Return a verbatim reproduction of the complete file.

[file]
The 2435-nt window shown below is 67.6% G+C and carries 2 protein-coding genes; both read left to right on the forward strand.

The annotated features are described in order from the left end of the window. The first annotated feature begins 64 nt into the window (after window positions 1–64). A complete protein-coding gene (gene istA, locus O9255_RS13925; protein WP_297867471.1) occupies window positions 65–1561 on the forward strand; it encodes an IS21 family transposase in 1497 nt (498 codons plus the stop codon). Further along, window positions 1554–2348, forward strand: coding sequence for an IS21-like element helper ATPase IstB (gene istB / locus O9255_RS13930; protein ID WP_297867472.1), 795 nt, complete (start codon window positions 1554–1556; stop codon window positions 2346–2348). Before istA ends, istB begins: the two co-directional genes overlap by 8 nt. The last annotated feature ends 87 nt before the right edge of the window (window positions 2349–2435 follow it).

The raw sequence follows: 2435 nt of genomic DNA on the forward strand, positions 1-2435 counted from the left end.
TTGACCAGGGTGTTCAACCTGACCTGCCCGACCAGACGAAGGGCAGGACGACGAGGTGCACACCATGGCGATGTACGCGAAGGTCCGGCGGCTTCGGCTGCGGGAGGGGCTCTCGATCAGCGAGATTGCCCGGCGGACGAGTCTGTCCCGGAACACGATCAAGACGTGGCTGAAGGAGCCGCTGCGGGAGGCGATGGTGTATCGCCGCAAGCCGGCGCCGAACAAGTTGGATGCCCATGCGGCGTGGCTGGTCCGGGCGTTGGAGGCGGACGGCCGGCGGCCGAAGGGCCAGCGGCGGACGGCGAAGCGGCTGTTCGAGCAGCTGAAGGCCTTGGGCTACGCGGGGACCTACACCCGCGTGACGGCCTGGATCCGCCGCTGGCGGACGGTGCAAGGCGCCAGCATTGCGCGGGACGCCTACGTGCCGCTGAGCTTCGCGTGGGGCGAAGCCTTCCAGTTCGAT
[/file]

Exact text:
The 2435-nt window shown below is 67.6% G+C and carries 2 protein-coding genes; both read left to right on the forward strand.

The annotated features are described in order from the left end of the window. The first annotated feature begins 64 nt into the window (after window positions 1–64). A complete protein-coding gene (gene istA, locus O9255_RS13925; protein WP_297867471.1) occupies window positions 65–1561 on the forward strand; it encodes an IS21 family transposase in 1497 nt (498 codons plus the stop codon). Further along, window positions 1554–2348, forward strand: coding sequence for an IS21-like element helper ATPase IstB (gene istB / locus O9255_RS13930; protein ID WP_297867472.1), 795 nt, complete (start codon window positions 1554–1556; stop codon window positions 2346–2348). Before istA ends, istB begins: the two co-directional genes overlap by 8 nt. The last annotated feature ends 87 nt before the right edge of the window (window positions 2349–2435 follow it).

The raw sequence follows: 2435 nt of genomic DNA on the forward strand, positions 1-2435 counted from the left end.
TTGACCAGGGTGTTCAACCTGACCTGCCCGACCAGACGAAGGGCAGGACGACGAGGTGCACACCATGGCGATGTACGCGAAGGTCCGGCGGCTTCGGCTGCGGGAGGGGCTCTCGATCAGCGAGATTGCCCGGCGGACGAGTCTGTCCCGGAACACGATCAAGACGTGGCTGAAGGAGCCGCTGCGGGAGGCGATGGTGTATCGCCGCAAGCCGGCGCCGAACAAGTTGGATGCCCATGCGGCGTGGCTGGTCCGGGCGTTGGAGGCGGACGGCCGGCGGCCGAAGGGCCAGCGGCGGACGGCGAAGCGGCTGTTCGAGCAGCTGAAGGCCTTGGGCTACGCGGGGACCTACACCCGCGTGACGGCCTGGATCCGCCGCTGGCGGACGGTGCAAGGCGCCAGCATTGCGCGGGACGCCTACGTGCCGCTGAGCTTCGCGTGGGGCGAAGCCTTCCAGTTCGAT